There's a lot of money sloshing around at the moment. Two directors have been buying big, but one FTSE 100 exec just made a £42k sale.
The private equity boss behind some of the European deals that have propelled 3i Group (LSE:III) shares to record levels, has placed big bets on the FTSE 100-listed company's continued progress.
Pieter de Jong, who has been with 3i since 2004 and worked on the company's now hugely significant backing of fast-growing Dutch discount retailer Action in 2011, bought 3i shares worth £1.2 million in conjunction with a related person last week.
The two purchases of 50,000 shares were struck at prices of 1,272p and 1,281p. They took place after 3i had staged a capital markets event in which it revealed its private equity and infrastructure divisions continued to make good progress over the summer.
Shares closed last week at 1,281p, which compares with the record high of 1,339p seen last month and net asset value per share of 1,063p reported at its last trading update in July.
Well-known private equity investments include Danish furniture chain BoConcept, low-cost gyms operator Basic-Fit and personal care and fragrances business Royal Sanders. But Action is the most significant, accounting for 44% of the portfolio at the end of June and performing well in Europe as lockdown restrictions have been eased.
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The retailer's sales so far in 2021 are over 20% ahead of last year at more than 4.5 billion euros (£3.8 billion), having opened in Italy for the first time as part of 150 new stores in Europe.
As well as working on the Action deal in 2011, de Jong oversaw 3i's investments into Benelux-based Basic-Fit and Preston business Royal Sanders in 2013 and 2018 respectively, and still serves on the boards of both companies.
The two businesses performed well in annual results in May, when 3i said Basic-Fit was well placed to benefit from an increased focus on health and wellbeing post Covid-19.
Despite the disruption caused by enforced club closures, and having declined to a share price low of €13.4 in April 2020, they rallied 116% to finish March at €32.85 and were at €42 on Friday.
Operating in private label and contract manufacturing, Royal Sanders has benefited from its defensive nature and captured a substantial share of the increase in demand for handwash and hand gels during the Covid-19 pandemic.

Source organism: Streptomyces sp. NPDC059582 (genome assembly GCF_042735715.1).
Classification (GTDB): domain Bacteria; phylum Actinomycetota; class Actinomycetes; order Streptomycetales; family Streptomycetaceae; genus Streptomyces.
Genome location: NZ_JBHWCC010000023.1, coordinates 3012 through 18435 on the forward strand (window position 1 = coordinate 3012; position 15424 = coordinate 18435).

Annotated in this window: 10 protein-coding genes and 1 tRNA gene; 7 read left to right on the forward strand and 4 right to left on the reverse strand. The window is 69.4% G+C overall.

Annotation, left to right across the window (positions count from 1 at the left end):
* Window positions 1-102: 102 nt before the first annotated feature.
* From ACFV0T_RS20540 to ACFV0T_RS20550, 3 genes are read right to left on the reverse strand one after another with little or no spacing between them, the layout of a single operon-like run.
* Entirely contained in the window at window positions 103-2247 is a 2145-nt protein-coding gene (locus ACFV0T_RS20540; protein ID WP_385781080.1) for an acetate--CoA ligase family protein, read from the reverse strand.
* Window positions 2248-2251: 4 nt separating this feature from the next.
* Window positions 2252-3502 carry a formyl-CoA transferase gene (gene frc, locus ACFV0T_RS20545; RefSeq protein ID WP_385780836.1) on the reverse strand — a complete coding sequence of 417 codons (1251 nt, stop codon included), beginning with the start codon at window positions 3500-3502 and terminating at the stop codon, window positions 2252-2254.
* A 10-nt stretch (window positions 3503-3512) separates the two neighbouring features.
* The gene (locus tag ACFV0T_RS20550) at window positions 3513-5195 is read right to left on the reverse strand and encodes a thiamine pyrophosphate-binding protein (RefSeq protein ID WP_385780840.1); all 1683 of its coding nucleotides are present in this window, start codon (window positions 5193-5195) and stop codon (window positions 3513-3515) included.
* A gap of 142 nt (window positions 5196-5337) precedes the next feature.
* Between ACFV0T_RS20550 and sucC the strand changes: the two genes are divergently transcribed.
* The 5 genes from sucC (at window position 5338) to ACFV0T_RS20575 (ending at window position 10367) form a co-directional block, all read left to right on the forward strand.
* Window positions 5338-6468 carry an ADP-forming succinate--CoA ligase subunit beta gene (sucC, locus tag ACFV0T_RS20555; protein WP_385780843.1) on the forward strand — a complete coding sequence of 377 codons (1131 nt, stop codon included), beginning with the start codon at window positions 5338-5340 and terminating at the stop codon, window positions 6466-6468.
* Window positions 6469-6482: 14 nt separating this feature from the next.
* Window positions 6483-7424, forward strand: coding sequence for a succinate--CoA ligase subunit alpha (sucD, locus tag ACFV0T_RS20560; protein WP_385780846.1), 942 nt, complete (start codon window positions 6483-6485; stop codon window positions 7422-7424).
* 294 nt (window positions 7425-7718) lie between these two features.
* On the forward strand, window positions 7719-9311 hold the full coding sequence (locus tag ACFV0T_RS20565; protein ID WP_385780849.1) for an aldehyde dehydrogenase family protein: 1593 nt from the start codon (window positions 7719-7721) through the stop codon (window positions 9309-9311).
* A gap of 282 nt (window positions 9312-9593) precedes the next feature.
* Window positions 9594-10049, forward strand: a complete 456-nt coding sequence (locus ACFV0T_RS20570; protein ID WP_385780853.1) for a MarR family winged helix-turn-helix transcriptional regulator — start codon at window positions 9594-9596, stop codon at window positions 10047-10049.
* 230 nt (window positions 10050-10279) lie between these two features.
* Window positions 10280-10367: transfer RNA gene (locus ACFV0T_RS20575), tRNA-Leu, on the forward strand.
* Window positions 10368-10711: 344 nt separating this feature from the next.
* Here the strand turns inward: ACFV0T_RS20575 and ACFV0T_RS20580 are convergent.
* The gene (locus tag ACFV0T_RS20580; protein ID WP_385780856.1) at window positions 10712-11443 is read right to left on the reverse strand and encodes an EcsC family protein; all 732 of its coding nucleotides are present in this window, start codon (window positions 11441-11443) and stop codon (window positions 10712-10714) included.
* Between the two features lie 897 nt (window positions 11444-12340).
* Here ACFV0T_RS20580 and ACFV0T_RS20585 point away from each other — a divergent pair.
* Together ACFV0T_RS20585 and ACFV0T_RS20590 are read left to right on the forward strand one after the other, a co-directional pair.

Growth of its customer base has led to significant earnings growth, whilst the buy-and-build acquisitions of Royal Herkel and Tunap Cosmetics were funded from its balance sheet.
The deals, alongside continued organic growth, helped Royal Sanders to double both its revenues and underlying earnings, with a dividend of £38 million paid to 3i in 2020.
Amsterdam-based De Jong has more than 25 years' experience in corporate finance, becoming managing director of 3i Benelux before his promotion to co-head of private equity and joining the executive committee in 2019.
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Other director deals in the FTSE 100 index last week included at investments and financial advice business Abrdn (LSE:ABDN), where finance director Stephanie Bruce bought shares worth £135,000 at a price of 255.65p each.
She joined the board in the summer of 2019 and is required to build up a shareholding equivalent to 300% of her £538,125 basic salary. Bruce's purchase was made in the wake of Abrdn shares falling 13% following the publication of half-year results in mid-August.
The figures — the first since the name change from Standard Life Aberdeen — showed 52% growth in adjusted operating profit and an unchanged full-year outlook.
Now a more simplified business, Abrdn's chief executive Stephen Bird said net inflows in the “three growth vectors” of investments, advice and discretionary fund management offered encouragement. However, he noted there was still “considerable room for improvement”, particularly in terms of delivering a consistent investment performance.
Director dealings in Rolls-Royce (LSE:RR.) shares also took place last week, with the chief executive of the company's power systems business opting to sell shares on Wednesday at 140p.
Andreas Schell's move follows a strong run for the FTSE 100-listed stock, having risen by a third over the past fortnight, as the imminent re-opening of key transatlantic routes boosts hopes for an acceleration in engine flying hours.
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The balance sheet is also being bolstered after last Monday's signing of a deal to sell components supplier ITP Aero to Bain Capital for €1.7 billion (£1.45 billion).
Schell, a German citizen who started his role in January 2017 after working previously at UTC Aerospace Systems, raised £42,000 from the disposal of 30,000 shares at a price just above 140p. Rolls shares closed last week at 142.88p.
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